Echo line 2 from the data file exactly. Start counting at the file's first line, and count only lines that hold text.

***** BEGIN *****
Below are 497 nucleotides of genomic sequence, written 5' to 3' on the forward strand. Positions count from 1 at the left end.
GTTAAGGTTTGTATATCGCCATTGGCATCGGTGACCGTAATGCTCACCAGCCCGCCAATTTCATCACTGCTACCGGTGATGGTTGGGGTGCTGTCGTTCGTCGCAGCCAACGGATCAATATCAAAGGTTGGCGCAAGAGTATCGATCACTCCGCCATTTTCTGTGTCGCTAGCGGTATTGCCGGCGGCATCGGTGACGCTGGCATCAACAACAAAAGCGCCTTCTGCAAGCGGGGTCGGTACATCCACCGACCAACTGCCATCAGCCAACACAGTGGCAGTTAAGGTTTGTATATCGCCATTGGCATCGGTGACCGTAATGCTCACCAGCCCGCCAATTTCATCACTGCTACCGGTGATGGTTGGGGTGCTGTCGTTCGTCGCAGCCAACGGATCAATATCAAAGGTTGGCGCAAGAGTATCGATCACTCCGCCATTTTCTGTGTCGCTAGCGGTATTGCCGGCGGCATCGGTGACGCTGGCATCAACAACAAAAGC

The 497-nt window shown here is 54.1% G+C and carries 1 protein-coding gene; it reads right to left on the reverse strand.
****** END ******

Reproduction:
GTTAAGGTTTGTATATCGCCATTGGCATCGGTGACCGTAATGCTCACCAGCCCGCCAATTTCATCACTGCTACCGGTGATGGTTGGGGTGCTGTCGTTCGTCGCAGCCAACGGATCAATATCAAAGGTTGGCGCAAGAGTATCGATCACTCCGCCATTTTCTGTGTCGCTAGCGGTATTGCCGGCGGCATCGGTGACGCTGGCATCAACAACAAAAGCGCCTTCTGCAAGCGGGGTCGGTACATCCACCGACCAACTGCCATCAGCCAACACAGTGGCAGTTAAGGTTTGTATATCGCCATTGGCATCGGTGACCGTAATGCTCACCAGCCCGCCAATTTCATCACTGCTACCGGTGATGGTTGGGGTGCTGTCGTTCGTCGCAGCCAACGGATCAATATCAAAGGTTGGCGCAAGAGTATCGATCACTCCGCCATTTTCTGTGTCGCTAGCGGTATTGCCGGCGGCATCGGTGACGCTGGCATCAACAACAAAAGC